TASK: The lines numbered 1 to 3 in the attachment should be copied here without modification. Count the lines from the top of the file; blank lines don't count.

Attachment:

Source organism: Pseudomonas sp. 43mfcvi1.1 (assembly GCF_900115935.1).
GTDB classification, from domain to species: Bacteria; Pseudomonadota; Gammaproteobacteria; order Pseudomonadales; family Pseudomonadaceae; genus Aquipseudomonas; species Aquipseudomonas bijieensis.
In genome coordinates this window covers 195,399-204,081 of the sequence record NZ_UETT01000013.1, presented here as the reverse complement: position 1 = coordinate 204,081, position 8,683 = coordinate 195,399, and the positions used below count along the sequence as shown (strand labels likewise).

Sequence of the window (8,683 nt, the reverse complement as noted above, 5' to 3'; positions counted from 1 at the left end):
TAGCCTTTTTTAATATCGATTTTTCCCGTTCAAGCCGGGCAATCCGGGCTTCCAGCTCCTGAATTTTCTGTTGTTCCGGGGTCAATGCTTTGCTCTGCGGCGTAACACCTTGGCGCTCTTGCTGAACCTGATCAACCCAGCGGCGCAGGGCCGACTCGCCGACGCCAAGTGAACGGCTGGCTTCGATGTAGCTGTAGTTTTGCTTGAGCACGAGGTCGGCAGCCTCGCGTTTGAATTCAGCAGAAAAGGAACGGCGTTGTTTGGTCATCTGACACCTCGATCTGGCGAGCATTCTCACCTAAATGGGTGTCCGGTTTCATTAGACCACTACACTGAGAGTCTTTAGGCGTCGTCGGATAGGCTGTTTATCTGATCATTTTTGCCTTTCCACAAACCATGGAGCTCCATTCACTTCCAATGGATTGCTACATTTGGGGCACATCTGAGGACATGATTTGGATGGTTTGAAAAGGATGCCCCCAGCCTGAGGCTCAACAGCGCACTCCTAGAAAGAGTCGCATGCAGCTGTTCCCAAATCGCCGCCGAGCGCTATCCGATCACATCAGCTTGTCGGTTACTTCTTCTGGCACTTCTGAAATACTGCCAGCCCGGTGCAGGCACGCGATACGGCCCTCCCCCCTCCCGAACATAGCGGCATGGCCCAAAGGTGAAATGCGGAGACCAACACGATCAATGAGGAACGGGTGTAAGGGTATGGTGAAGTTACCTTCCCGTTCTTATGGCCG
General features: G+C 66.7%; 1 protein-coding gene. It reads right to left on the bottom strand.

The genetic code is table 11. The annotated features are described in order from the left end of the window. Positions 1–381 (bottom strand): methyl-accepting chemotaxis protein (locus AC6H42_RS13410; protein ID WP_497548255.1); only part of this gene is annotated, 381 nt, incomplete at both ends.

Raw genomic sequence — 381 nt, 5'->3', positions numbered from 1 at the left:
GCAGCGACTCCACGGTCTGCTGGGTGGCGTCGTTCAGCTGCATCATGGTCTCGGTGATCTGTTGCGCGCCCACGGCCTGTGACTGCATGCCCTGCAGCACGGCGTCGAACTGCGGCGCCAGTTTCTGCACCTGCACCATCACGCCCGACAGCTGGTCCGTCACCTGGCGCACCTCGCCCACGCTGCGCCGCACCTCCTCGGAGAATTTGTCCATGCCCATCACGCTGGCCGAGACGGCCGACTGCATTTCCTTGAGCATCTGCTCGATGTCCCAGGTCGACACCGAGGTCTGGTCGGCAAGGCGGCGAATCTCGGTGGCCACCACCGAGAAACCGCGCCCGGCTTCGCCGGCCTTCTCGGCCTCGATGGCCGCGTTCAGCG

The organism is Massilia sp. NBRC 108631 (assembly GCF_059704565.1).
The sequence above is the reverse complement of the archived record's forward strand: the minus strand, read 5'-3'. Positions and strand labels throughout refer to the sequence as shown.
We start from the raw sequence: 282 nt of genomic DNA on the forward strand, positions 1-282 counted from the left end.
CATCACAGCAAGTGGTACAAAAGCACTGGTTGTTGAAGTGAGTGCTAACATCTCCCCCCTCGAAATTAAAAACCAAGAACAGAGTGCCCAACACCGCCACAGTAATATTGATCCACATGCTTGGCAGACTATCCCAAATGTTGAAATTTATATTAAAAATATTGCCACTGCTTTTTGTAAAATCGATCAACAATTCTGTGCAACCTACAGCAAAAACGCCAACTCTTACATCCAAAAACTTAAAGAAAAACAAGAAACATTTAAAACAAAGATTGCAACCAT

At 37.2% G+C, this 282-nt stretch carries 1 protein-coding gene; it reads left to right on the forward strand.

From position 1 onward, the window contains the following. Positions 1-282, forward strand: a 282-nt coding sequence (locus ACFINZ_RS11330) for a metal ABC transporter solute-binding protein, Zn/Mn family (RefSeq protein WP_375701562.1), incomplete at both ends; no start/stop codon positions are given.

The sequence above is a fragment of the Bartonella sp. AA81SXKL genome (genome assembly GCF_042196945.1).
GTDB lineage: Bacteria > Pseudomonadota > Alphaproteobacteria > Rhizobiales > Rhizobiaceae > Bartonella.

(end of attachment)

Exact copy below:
Source organism: Pseudomonas sp. 43mfcvi1.1 (assembly GCF_900115935.1).
GTDB classification, from domain to species: Bacteria; Pseudomonadota; Gammaproteobacteria; order Pseudomonadales; family Pseudomonadaceae; genus Aquipseudomonas; species Aquipseudomonas bijieensis.
In genome coordinates this window covers 195,399-204,081 of the sequence record NZ_UETT01000013.1, presented here as the reverse complement: position 1 = coordinate 204,081, position 8,683 = coordinate 195,399, and the positions used below count along the sequence as shown (strand labels likewise).